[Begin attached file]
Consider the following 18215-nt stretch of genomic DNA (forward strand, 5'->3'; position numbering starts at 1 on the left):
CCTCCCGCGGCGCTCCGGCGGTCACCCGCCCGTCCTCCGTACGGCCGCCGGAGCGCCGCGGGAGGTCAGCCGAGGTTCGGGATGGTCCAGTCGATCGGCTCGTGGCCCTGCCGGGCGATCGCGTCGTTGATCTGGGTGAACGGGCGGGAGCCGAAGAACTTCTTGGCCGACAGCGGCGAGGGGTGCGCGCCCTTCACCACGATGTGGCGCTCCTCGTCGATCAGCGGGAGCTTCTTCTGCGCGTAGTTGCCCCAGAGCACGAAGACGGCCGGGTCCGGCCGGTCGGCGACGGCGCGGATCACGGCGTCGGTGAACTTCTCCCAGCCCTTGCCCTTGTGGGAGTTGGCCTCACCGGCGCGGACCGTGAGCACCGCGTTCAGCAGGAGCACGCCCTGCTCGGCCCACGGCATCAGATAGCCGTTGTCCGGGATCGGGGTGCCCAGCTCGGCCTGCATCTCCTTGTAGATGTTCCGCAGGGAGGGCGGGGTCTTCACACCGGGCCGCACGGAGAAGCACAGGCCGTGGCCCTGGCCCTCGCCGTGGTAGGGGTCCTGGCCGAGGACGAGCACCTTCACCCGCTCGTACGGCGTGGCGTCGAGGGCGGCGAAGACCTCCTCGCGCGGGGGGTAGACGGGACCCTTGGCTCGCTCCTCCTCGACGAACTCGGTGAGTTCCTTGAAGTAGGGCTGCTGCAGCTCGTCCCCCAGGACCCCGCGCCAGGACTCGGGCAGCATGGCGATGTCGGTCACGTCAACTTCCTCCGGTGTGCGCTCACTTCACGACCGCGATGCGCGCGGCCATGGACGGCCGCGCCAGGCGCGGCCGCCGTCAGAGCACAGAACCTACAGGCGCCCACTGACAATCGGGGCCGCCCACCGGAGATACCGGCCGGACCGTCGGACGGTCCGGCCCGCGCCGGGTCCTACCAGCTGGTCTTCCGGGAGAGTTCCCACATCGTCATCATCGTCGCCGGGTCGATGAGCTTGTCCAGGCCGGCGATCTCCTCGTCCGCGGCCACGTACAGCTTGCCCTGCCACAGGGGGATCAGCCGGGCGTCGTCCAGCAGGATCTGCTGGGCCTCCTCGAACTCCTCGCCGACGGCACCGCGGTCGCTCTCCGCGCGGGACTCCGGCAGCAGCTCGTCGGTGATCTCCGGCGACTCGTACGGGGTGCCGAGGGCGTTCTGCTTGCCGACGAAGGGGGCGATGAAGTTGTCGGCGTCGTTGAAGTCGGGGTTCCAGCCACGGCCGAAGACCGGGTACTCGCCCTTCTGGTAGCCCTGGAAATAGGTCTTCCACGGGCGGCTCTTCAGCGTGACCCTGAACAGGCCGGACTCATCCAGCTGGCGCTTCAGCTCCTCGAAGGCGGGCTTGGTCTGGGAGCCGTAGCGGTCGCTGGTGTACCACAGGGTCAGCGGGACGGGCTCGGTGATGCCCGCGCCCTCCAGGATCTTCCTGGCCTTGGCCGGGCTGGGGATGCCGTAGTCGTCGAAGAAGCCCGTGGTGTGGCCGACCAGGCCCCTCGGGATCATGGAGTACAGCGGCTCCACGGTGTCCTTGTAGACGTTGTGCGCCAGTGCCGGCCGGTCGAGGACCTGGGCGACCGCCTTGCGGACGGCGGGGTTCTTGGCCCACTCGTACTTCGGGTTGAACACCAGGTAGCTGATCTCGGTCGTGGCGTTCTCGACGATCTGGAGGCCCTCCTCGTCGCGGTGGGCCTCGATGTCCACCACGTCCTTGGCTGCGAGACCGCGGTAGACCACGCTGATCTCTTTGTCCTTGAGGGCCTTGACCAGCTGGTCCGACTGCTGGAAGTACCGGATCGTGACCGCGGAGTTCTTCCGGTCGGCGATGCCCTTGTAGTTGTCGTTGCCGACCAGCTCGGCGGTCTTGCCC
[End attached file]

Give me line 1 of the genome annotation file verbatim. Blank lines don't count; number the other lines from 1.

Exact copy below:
Consider the following 18215-nt stretch of genomic DNA (forward strand, 5'->3'; position numbering starts at 1 on the left):